It is logical that with all the information we release on prevention of social engineering attacks, employee deception, fraud and identity theft we would receive questions on how to choose a good auditor. Requests have been coming in to have us perform social engineering audits and how to choose a good auditor.

I think what we need to discuss first is the different types of social engineering audits and then from there you will clearly see how to choose a good auditor.

We can break social engineering audits into two main categories, Internal and External, then from there break them down into smaller sub-categories.

Internal Audits are just what they sound like. The auditor may simulate the attacks from the position of a very low level employee. They are given the rights, permissions and access as a new employee. From there, the social engineer will attempt certain attacks and see how successful the attempts are and how devastating they could potentially be for the company. This is not to be confused with “Internal Audit” that exists in many companies, which primarily deals with financial and technical auditing, normally in support of a compliance effort.

One company we worked with, had horrible policies in place for when they had to lay an employee off. When they would terminate employment they would let the employee go back to their office unsupervised and pack up their office, download personal files from the computers then leave. We advised them numerous times during consultations, that their written policies needed to change.

One day they had to fire one of the Chief Financial Officers in the company as he was moonlighting and he chose to do it with a competitor. The meeting went great, “John” understood their position and with a smile on his face made the firing very easy. He then shook their hands and said he would clean out his office, hand in his key card and then leave.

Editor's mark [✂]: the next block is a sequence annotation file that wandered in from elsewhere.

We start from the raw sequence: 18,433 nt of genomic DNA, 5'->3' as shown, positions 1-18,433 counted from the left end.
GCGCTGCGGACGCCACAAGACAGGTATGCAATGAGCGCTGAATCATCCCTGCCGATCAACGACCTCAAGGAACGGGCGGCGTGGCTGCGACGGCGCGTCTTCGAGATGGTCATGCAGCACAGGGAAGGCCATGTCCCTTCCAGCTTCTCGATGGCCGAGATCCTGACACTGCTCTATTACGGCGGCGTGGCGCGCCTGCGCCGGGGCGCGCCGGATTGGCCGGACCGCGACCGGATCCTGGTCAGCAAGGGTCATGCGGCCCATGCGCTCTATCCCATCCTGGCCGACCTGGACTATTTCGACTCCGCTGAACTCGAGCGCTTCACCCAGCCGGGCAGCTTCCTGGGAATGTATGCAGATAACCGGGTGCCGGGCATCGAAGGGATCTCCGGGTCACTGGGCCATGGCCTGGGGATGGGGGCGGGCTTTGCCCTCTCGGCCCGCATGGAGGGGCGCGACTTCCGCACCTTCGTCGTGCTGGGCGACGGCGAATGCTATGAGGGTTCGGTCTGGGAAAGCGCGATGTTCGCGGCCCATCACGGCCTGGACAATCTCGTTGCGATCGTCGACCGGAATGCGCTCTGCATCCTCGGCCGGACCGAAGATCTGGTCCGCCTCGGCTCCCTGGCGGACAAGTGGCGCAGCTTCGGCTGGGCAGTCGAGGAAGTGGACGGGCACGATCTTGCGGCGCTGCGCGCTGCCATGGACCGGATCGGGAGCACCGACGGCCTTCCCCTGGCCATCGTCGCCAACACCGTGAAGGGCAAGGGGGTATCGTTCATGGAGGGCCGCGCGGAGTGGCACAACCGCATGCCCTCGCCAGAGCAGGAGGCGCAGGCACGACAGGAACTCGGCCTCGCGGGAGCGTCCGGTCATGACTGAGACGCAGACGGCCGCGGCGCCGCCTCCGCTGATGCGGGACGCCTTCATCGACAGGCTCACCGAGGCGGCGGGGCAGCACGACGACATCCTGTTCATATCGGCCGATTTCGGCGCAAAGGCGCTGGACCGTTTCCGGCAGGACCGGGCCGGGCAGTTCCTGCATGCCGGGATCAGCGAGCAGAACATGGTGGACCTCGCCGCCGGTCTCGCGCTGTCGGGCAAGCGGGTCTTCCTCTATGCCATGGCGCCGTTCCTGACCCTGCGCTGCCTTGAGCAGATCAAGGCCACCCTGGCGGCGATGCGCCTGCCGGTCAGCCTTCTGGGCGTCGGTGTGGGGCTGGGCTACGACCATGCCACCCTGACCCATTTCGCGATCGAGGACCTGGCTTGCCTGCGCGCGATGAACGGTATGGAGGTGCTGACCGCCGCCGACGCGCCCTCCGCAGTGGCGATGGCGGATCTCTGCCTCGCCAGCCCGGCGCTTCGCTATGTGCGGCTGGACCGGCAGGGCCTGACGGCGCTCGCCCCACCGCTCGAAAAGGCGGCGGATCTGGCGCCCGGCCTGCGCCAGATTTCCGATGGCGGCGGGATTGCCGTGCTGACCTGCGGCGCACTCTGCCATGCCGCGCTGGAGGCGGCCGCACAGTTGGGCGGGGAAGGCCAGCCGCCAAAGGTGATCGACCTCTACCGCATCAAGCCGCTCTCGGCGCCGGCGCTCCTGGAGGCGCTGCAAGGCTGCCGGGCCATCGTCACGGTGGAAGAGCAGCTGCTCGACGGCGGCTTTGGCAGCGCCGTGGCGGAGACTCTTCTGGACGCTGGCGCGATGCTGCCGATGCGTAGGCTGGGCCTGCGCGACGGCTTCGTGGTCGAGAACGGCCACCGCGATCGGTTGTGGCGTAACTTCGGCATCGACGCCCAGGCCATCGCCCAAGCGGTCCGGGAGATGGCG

The management all patted themselves on the back for a job well done. The next morning when they came into the office it was chaos. It appears that someone decided to schedule a job on the 13 servers that would shut down all back ups, then format all servers. 13 servers and about 11 million USD in damage. Why? Because they allowed a disgruntled and now, fired employee to have full access to the network after they fired him.

This is not a lone story or something new. Unfortunately these things occur all too often. Auditing the internal policies for needed change is a very important aspect of an audit.

• How easy is it for an employee to copy sensitive information and take it “home”?
• Can an employee bring in personal media and use it to take files home?
• Does the employee have the ability and permissions to set up file sharing or access from outside?
• What software do the employees run on their computer that can make them vulnerable?
• Do the employees use their corporate email accounts for personal things?

All of these and more questions need to be discussed and answered during a social engineer audit.

This type of audit has many angles, but it is really where the heart of the social engineering audit exists. Let’s discuss this in the three levels of external audits.

Remote/Text Only:
These type of audits focus on email, web cloning and phishing scams. The auditor will do heavy amounts of information gathering and decide what avenue might have the biggest effect. Whether it is a charity, fantasy sports league, club, or just social sites – the auditor will work on perfecting a message that will have the maximum effect.

It may include cloning a website and then sending an email from that website to try and trick the employees to visit. In one such audit we found that 20 employees were all part of a fantasy basketball league. let’s just say the site was  We cloned that site and registered the domain as, almost indiscernible from the real one. We found out that the domain manager was Mike and he regularly sent emails with specials to the members. We sent a mail from [email protected] to all members in that company stating that by just visiting a new site and testing it out we would give them a free month.